Bomb threat poses no real risk

Bomb threat poses no real risk

Sophomores returned to the school after the evacuation drill for the bomb threat on Oct. 24. After CMW’s bomb threat, a message was found announcing other bomb threats for four other high schools, including JC.

Mary Kate Luft, A&E Editor

“It was a blast,” C. Milton Wright senior Connor Nelson said regarding the bomb threat on Oct. 24.

Despite Nelson’s comment, no blasts actually went off at C. Milton Wright (CMW), JC, Patterson Mill, Edgewood, and Aberdeen, which were all mentioned in a bomb threat found in a CMW bathroom stall.

On Oct. 18 a bomb threat written on a bathroom stall was found at CMW. Students were immediately evacuated and a bomb detecting dog and police searched the school. When no bombs or other dangerous objects were found, students were allowed to reenter the school.

The Oct. 18 threat also said that bombs would go off at 10:30 a.m. on Oct. 24 at the five aforementioned schools.

Precautions were taken at these schools on Oct. 24. There was an increase in police presence, especially at CMW because of the previous threat.

Although the Oct. 24 threat mentioned all five schools, JC was the only school to have an evacuation. At 10:15 a.m., students were evacuated from the building. Then at 10:45 a.m., students were allowed to re-enter.

“I felt safe, especially with the evacuation. I was sure that if [the threat] had been more credible, the administration wouldn’t have let us come to school,” JC senior Rebecca Kotula said.

“Getting 700 students out of school quietly is hard, but we did it,” Kotula said.

In a note sent via email to students on Oct. 26, JC Principal Madelyn Ball thanked the students for their good behavior. “[The students] handled this matter with the utmost dignity, respect, and maturity,” Ball said.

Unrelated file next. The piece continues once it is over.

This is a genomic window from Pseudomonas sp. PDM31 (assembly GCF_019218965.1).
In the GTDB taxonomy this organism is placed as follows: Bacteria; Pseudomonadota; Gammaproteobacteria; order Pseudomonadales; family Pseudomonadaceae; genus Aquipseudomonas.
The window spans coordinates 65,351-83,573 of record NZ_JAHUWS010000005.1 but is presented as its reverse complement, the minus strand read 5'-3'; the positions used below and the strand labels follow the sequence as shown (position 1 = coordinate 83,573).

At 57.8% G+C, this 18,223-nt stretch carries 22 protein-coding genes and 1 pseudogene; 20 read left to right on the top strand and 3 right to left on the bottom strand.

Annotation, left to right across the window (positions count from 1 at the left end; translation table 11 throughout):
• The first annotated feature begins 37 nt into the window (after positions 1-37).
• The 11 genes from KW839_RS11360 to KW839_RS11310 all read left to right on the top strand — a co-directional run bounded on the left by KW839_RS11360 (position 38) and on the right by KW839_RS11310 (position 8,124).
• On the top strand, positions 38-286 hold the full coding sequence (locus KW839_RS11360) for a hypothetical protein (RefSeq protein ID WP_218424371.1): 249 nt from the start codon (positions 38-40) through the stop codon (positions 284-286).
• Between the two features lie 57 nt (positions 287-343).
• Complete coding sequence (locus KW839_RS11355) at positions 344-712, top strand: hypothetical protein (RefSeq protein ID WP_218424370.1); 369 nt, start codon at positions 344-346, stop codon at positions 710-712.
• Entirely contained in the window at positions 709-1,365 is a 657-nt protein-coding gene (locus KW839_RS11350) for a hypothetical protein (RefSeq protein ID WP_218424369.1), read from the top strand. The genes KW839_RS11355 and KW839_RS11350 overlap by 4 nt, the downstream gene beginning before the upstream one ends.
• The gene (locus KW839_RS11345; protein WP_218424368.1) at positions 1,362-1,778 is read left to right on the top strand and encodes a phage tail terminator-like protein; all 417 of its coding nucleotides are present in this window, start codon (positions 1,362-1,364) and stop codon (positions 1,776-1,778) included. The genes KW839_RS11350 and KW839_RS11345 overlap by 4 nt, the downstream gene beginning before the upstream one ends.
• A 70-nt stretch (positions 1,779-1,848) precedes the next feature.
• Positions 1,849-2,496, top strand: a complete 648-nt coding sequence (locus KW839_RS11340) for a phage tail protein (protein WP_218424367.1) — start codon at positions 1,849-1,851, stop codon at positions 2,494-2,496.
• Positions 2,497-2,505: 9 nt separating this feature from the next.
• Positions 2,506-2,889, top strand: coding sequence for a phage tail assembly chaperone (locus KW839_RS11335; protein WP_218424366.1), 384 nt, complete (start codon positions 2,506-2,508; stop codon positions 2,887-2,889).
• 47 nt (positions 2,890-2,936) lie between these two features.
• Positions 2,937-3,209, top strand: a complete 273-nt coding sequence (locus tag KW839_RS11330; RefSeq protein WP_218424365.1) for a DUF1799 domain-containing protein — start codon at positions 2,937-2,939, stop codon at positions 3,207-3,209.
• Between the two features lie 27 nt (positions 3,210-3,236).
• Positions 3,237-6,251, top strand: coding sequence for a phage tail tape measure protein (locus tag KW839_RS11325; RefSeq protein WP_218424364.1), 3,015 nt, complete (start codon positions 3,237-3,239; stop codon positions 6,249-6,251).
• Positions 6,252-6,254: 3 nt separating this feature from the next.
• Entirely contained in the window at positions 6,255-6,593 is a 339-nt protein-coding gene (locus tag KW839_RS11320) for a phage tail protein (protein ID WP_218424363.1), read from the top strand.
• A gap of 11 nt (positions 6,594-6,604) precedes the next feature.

The bomb threat did not deter most JC students from attending school. In a letter sent to parents on Oct. 23, Ball said that missing school due to the threat would be considered an excused absence. On Oct. 24, 10.3 percent of students were absent, equating to about 72 students. Although this percent is above the average day, JC had the highest percent of attendance out of the five schools mentioned in the threat.

“I would have been sad to miss out on Spirit Week had I chosen to stay home,” Kotula said.

Oct. 24 was Class Color Day and the day of the Powder Puff game.

At CMW, Patterson Mill, Edgewood, and Aberdeen, attendance was below average, with each school having 77 percent, 87 percent, 84 percent, and 86 percent of students present respectively, according to The Aegis.

“I think that the low attendance at school today [Oct. 24] wasn’t a result of actual fear of the threat, but more students taking advantage of the situation,” CMW senior Sam Hahner said.

Other students expressed similar opinions. “It’s sad that students take these threats as a joke and as an excuse to skip school,” CMW senior Lena Sharesky said.

Because there was not a bomb on Oct. 18, many CMW students did not take the second threat seriously.

“I think it was obvious that it was simply a prank, but the precautions taken were still necessary. I personally never feared it,” Hahner said.

Mary Kate Luft is an A&E Editor for The Patriot and